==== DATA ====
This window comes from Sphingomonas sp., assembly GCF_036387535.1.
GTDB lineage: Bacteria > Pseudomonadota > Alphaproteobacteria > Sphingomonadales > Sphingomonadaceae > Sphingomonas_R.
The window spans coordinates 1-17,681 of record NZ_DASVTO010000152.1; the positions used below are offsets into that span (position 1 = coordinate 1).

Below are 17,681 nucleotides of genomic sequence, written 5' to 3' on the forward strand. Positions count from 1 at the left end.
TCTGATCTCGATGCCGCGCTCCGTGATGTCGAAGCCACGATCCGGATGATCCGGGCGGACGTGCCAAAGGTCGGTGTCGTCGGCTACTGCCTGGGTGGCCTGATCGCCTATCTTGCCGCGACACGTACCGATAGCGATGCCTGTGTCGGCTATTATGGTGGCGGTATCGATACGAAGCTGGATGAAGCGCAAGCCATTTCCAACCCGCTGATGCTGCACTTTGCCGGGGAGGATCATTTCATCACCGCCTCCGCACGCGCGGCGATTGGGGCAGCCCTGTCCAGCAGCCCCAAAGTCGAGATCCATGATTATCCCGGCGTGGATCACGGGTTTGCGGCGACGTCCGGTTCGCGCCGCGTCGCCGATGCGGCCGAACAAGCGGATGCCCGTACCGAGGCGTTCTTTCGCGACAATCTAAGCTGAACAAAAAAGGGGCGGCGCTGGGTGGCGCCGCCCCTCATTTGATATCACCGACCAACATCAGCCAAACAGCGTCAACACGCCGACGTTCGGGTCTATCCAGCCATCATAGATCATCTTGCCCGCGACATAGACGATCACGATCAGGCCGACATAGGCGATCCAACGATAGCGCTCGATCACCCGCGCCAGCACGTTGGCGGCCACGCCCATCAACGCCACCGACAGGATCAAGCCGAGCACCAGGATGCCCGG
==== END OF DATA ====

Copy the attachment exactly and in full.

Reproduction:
This window comes from Sphingomonas sp., assembly GCF_036387535.1.
GTDB lineage: Bacteria > Pseudomonadota > Alphaproteobacteria > Sphingomonadales > Sphingomonadaceae > Sphingomonas_R.
The window spans coordinates 1-17,681 of record NZ_DASVTO010000152.1; the positions used below are offsets into that span (position 1 = coordinate 1).

Below are 17,681 nucleotides of genomic sequence, written 5' to 3' on the forward strand. Positions count from 1 at the left end.
TCTGATCTCGATGCCGCGCTCCGTGATGTCGAAGCCACGATCCGGATGATCCGGGCGGACGTGCCAAAGGTCGGTGTCGTCGGCTACTGCCTGGGTGGCCTGATCGCCTATCTTGCCGCGACACGTACCGATAGCGATGCCTGTGTCGGCTATTATGGTGGCGGTATCGATACGAAGCTGGATGAAGCGCAAGCCATTTCCAACCCGCTGATGCTGCACTTTGCCGGGGAGGATCATTTCATCACCGCCTCCGCACGCGCGGCGATTGGGGCAGCCCTGTCCAGCAGCCCCAAAGTCGAGATCCATGATTATCCCGGCGTGGATCACGGGTTTGCGGCGACGTCCGGTTCGCGCCGCGTCGCCGATGCGGCCGAACAAGCGGATGCCCGTACCGAGGCGTTCTTTCGCGACAATCTAAGCTGAACAAAAAAGGGGCGGCGCTGGGTGGCGCCGCCCCTCATTTGATATCACCGACCAACATCAGCCAAACAGCGTCAACACGCCGACGTTCGGGTCTATCCAGCCATCATAGATCATCTTGCCCGCGACATAGACGATCACGATCAGGCCGACATAGGCGATCCAACGATAGCGCTCGATCACCCGCGCCAGCACGTTGGCGGCCACGCCCATCAACGCCACCGACAGGATCAAGCCGAGCACCAGGATGCCCGG